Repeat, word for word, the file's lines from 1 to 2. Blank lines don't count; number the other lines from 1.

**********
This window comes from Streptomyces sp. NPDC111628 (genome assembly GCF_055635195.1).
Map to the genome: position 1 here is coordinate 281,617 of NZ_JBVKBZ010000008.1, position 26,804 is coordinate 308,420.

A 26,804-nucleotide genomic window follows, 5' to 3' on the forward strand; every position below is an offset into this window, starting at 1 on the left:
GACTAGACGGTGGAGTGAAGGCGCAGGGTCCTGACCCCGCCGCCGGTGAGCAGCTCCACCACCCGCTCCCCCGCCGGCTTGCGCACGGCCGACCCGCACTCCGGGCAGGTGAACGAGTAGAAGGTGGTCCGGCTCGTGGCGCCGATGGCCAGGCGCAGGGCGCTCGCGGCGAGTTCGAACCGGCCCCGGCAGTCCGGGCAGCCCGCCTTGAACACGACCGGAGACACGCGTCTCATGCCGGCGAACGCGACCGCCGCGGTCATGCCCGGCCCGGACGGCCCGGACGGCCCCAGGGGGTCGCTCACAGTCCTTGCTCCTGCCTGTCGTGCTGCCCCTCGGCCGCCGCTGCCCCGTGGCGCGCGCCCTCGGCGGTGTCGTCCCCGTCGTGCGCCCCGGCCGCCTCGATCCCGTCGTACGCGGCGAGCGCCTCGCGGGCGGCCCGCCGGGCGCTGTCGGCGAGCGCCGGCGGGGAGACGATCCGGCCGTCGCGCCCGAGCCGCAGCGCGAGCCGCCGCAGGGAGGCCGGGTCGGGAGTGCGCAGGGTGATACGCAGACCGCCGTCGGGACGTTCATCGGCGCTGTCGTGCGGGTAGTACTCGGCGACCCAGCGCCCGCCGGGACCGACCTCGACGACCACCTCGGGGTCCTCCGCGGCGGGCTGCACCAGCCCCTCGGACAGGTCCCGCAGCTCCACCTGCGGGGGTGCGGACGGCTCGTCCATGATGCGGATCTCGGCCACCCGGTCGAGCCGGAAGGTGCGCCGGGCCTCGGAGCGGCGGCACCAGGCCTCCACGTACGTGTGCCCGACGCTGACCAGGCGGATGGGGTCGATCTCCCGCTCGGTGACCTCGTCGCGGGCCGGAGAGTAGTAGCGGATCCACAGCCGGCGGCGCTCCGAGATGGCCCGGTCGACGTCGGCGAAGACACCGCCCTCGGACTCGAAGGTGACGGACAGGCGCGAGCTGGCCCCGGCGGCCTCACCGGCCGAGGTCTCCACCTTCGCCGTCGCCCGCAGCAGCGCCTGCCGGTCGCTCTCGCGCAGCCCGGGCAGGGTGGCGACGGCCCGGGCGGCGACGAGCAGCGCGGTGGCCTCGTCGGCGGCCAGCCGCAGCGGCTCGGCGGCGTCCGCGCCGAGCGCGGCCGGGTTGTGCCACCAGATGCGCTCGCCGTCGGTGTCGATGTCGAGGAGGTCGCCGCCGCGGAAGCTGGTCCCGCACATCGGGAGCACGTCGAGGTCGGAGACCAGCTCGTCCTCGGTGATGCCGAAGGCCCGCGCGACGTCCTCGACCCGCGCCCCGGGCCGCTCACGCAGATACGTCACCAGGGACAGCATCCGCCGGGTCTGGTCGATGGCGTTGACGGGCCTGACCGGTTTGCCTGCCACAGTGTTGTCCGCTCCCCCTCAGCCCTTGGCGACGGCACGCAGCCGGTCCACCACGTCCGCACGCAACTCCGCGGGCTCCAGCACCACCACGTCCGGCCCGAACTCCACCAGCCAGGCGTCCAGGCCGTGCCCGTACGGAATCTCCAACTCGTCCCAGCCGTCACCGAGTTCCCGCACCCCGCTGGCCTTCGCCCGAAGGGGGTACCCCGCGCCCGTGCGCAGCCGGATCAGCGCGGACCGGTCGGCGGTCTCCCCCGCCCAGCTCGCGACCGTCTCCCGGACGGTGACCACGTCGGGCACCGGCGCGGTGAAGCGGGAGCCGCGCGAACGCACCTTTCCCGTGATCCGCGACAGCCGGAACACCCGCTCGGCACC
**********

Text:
This window comes from Streptomyces sp. NPDC111628 (genome assembly GCF_055635195.1).
Map to the genome: position 1 here is coordinate 281,617 of NZ_JBVKBZ010000008.1, position 26,804 is coordinate 308,420.